The Ferrari 365 GTC was developed to meet the ever-growing demand among Ferrari’s clientele for high performance automobiles, while also accommodating up to four passengers. It was introduced in March 1971 to replace the 365 GTC, which had been phased out two years earlier. Enveloped in a sinuous and streamlined shape, it was clearly developed in Pininfarina’s new wind tunnel, which came into operation at the time the car was being developed. It was clear that Ferrari intended this to be a much sportier alternative to other 2+2 grand tourers on the market at the time.
Its engine was based on the Daytona’s 4.4-liter dual overhead-cam V-12, but the major difference was that the 365 GTCs utilized side-draft carburetion, which allowed for a sleeker and lower hood line. The chassis of the 365 GTC/4 was essentially that of a Daytona as well, albeit it was stretched an additional 100 millimeters for extra cabin room. As the 356 GTC/E employs completely unique body panels that were in no way continued from or carried over to any other model, it remains a particularly singular link in the Ferrari road car lineage, with just 500 examples built over an 18-month period.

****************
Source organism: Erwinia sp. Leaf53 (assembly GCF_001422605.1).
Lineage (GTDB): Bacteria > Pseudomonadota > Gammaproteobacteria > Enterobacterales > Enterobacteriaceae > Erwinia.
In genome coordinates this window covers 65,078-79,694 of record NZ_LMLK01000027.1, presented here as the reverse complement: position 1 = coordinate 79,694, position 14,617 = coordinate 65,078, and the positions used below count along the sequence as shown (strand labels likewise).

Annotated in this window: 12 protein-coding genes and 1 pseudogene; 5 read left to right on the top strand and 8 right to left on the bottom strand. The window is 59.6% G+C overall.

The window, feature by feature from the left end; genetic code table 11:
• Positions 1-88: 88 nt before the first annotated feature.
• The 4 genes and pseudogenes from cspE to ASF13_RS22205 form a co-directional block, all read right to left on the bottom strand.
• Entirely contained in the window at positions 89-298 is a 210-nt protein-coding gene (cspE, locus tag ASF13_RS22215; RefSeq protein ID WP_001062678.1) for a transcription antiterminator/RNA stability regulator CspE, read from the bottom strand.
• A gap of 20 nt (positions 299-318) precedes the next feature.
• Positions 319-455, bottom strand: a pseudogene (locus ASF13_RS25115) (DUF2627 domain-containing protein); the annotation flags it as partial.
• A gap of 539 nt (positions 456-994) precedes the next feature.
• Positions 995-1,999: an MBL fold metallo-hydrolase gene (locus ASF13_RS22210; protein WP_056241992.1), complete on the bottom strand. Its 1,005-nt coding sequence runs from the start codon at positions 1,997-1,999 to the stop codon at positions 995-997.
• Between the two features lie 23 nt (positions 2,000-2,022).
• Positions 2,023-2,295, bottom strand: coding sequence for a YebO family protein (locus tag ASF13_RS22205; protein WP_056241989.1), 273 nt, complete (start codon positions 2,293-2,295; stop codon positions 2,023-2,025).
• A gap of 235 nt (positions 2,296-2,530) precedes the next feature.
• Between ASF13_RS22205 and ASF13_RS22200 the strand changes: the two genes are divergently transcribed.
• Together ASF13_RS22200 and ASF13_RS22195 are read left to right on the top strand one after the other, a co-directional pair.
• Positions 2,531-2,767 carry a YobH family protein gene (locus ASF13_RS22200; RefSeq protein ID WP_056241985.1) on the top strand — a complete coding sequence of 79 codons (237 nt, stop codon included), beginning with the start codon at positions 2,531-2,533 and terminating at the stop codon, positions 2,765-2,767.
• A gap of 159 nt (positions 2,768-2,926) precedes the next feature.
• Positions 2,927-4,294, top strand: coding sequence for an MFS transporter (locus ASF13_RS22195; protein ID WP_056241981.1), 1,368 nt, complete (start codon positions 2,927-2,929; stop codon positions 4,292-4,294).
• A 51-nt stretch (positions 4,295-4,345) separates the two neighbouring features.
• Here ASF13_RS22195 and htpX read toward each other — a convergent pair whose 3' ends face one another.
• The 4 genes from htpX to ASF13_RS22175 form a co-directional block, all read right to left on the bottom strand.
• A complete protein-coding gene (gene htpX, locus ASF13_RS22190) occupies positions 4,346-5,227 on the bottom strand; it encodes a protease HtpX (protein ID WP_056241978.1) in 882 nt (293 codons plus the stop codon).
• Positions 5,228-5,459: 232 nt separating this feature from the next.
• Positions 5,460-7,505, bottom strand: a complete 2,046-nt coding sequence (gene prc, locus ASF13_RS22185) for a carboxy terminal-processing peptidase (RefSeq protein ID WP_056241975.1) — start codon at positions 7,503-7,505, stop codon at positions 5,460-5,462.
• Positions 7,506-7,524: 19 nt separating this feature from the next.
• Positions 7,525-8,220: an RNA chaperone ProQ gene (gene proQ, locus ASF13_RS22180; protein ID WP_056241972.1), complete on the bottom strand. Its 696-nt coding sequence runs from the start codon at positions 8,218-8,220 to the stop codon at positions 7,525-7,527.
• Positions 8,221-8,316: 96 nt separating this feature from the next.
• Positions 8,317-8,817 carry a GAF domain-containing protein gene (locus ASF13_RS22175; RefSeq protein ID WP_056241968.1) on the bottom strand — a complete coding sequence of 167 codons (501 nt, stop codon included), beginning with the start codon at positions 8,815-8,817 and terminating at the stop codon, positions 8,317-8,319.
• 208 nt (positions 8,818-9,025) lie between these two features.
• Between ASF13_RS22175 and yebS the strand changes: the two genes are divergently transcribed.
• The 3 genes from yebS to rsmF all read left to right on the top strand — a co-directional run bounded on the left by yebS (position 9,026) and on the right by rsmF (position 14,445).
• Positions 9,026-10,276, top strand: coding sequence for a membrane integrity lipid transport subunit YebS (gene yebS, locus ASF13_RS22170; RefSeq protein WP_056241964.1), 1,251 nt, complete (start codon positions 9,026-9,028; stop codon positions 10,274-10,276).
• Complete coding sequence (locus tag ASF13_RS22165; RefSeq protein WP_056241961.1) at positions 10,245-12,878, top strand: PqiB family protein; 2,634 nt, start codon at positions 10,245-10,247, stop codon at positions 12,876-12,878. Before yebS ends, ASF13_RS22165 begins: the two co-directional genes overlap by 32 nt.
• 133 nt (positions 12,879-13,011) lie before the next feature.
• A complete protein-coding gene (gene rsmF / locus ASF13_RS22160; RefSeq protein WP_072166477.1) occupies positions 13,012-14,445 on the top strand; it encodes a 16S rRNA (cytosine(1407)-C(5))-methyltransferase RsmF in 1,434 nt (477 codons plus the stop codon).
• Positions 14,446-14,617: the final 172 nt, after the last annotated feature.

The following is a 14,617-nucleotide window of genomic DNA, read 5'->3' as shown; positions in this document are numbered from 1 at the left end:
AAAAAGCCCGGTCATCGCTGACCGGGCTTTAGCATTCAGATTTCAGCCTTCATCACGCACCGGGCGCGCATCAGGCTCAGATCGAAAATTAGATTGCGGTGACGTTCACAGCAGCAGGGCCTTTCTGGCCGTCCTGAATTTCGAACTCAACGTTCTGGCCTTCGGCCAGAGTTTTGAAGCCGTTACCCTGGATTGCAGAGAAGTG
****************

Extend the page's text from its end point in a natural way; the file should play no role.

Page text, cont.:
As with all of Ferrari’s four-seat models throughout the company’s history, the 365 GTC/4 was lavishly appointed with sumptuous Italian leather, ZF power steering, and a radio, and many models were equipped with air conditioning. Power steering and power brakes were standard, as well as a hydro-pneumatic self-leveling device on the rear suspension, which presumably helped to accommodate its owner’s luggage.